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Pine Produce Gains Momentum

Pine Produce Gains Momentum
Callison Pacific Pine Chemical training officer, Fereti Rika, said they harvested nine tonnes of pine resin, tapping a total area of 160 hectares.
May 07
07:57 2015

Chiefs and the people of Lakeba say they are starting to see improvements once the running of their pine development company was handed to them last year.

Previously it was run by private companies. However, they are optimistic things will improve now that Government has promised to help them.

The Minister for Fisheries and Forests, Osea Naiqamu, said Government was committed to work with the community in Lakeba, the Bose Vanua and the Pine Development Company.

“To put the structure in place and the equipment that is required for the efficient operation of the business,” he said.

“$500,000 has been allocated by Government to assist the company. In this year’s budget we’ve put a subsidiary budget in place to assist the transportation of the products from Lakeba to the mainland and other needs.”

Lakeba Development Company manager Eroni Tadu was thankful that the minister had seen the site and work carried out so far.

“It also gives us the chance to submit our requests to the minister since we are still facing some technical problems,” Mr Tadu said.

“The machines are very old and their production rate in five days is only 30 cubic metres, and 60 cubic metres in one month. We have submitted a request for a new pine machine, the brand ten-thirty, which can cut seven cubic metres output in a day.”

Transportation was also a problem since the pine site, which is roughly more than 1500 hectares, is located very far from the treatment plant.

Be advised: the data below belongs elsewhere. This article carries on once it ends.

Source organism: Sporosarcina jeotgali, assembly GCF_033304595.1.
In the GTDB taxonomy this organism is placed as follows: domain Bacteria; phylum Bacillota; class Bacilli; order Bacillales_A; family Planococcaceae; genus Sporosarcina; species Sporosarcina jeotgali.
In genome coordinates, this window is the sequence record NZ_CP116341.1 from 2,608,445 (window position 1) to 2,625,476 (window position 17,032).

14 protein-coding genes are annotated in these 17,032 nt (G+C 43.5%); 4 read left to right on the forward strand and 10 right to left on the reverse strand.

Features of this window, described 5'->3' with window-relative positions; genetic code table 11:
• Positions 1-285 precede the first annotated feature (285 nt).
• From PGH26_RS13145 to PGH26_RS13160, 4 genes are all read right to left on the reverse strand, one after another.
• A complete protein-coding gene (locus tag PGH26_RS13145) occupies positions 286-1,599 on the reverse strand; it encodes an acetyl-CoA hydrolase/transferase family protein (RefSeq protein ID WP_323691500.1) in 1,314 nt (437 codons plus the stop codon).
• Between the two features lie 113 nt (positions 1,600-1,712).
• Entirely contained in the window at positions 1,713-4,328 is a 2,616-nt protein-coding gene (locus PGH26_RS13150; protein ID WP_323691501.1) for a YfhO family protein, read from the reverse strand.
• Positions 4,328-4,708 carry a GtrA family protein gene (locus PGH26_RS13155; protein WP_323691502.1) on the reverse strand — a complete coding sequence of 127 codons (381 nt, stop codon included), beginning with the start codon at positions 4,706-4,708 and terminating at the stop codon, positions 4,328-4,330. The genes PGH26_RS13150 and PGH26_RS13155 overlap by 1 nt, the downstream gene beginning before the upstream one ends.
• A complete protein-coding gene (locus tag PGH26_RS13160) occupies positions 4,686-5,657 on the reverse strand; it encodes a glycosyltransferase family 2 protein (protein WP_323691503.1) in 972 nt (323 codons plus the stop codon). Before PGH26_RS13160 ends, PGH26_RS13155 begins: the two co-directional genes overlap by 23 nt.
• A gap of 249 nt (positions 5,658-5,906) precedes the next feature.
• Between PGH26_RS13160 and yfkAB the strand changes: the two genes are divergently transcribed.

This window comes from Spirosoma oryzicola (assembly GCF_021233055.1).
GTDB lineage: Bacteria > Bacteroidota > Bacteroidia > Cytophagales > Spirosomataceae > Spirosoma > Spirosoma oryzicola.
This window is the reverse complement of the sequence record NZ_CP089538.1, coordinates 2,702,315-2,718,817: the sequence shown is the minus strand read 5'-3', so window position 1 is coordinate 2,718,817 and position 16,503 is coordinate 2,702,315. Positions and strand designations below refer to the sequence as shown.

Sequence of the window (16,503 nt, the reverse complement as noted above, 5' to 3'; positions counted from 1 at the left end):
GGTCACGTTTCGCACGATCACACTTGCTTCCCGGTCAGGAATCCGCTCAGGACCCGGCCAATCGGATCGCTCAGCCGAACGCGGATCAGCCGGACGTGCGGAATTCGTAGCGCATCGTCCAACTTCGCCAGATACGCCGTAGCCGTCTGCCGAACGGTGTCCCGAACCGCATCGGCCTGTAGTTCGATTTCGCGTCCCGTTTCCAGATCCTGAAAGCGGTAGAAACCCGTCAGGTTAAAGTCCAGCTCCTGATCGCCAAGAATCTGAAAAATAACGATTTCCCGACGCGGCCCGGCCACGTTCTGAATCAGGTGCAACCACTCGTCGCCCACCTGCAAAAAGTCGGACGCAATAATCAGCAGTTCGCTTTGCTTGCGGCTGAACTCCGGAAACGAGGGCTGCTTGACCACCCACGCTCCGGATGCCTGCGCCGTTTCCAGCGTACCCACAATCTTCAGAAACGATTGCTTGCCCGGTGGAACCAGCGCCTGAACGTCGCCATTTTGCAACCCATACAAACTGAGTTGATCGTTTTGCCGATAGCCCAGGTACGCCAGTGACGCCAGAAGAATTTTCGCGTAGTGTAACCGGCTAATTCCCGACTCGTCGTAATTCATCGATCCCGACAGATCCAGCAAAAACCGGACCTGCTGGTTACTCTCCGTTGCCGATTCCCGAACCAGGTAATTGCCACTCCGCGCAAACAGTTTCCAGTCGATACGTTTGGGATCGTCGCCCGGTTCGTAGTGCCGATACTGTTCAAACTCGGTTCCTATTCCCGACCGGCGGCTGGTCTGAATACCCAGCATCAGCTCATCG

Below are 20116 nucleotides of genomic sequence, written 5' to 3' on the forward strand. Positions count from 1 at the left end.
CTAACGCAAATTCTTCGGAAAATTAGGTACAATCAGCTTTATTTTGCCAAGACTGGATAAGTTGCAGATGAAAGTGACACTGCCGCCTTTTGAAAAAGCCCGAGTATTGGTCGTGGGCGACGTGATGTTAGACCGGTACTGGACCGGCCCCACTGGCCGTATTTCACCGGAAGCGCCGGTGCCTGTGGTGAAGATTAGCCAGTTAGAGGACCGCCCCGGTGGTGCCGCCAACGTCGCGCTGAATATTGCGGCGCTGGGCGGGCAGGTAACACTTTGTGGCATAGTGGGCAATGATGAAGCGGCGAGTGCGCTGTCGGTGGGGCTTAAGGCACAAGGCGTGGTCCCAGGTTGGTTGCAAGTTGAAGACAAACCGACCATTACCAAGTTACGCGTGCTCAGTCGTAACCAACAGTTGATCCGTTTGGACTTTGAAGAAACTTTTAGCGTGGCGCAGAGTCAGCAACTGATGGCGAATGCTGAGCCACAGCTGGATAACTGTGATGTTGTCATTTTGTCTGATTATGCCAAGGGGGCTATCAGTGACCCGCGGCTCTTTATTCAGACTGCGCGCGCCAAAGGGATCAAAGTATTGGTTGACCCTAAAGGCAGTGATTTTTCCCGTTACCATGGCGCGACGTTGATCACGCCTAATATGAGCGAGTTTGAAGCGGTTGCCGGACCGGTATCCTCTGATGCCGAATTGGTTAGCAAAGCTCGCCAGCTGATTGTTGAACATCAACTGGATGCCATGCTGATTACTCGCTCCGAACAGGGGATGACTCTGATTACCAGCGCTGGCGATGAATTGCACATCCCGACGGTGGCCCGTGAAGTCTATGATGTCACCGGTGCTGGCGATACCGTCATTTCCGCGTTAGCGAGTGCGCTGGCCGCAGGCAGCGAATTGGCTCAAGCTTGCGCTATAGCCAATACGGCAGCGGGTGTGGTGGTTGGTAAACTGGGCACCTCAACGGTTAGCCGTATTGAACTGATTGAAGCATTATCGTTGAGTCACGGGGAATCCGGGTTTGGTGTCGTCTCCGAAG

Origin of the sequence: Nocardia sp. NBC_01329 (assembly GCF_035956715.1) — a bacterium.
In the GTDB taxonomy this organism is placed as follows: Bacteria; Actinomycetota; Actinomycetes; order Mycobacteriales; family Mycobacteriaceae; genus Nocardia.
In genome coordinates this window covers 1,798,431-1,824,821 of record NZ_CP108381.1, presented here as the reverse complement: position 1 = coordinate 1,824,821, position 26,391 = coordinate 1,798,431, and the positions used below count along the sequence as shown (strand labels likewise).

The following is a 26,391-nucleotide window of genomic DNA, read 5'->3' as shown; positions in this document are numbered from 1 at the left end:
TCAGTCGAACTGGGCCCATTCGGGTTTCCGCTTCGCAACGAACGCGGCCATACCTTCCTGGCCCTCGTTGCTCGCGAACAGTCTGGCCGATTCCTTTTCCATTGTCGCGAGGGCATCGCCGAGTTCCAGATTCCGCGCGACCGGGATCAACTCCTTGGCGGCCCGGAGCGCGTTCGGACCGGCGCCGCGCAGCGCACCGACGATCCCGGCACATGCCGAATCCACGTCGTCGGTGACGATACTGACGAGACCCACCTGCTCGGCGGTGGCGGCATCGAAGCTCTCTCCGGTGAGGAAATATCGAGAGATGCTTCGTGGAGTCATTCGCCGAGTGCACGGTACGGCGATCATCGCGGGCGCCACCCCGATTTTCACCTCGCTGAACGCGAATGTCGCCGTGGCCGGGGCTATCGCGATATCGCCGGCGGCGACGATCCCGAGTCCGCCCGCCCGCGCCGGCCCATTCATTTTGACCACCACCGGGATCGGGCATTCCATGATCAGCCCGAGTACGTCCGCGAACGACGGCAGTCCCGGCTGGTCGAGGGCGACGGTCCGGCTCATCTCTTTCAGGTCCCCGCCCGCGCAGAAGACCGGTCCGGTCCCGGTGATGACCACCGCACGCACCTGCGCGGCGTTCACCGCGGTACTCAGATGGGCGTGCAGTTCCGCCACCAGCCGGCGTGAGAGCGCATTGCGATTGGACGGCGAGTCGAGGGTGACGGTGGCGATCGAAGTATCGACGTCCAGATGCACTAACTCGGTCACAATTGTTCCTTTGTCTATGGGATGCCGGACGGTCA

“The pine are transported to Wainiyabia where the treatment plant is and is located seven kilometres from the pine plantation before it is packaged to be shipped to Suva in which the Fiji Pine Trust provides assistance,” Mr Tadu said.

Operations began in January last year after the vanua gave the green light.

“The Bose Vanua had allowed the harvesting of seafood. The deductions made from the sale earned us more than $100,000, which started off the operations,” Mr Tadu said.

“From our last financial year – January to December – we were able to earn more than $200,000. It was also the first time that the company assets were being audited.”

The company employs 26 employees.

Pine Resin Harvesting

Government and Callison Pacific Pine Chemical, an American company with a branch in Lautoka, is also working with the Lakeba Development Company to harvest and export pine resin.

Callison Pacific Pine Chemical training officer Fereti Rika said the initiative began on January 5 this year and since then they have harvested nine tonnes of pine resin, tapping a total area of 160 hectares.

“In every month we should be hanging up 40,000 bags on the trees to collect the resin and from that we would be able to export 16 to 18 tonnes per container every month,” Mr Fereti said.

“The pine resin is collected and sent to Lautoka to be exported overseas to be further processed into end products. End products are deodorants, antiperspirants, adhesives, lip stick, facial creams and balms, etc.”

The main export market right now is the United States, and six other countries are now showing interest.

Meanwhile, Mr Naiqamu handed the company a check of more than $11,000 from the first sale of pine resin. Forty-three people are employed under this initiative. Most are locals.




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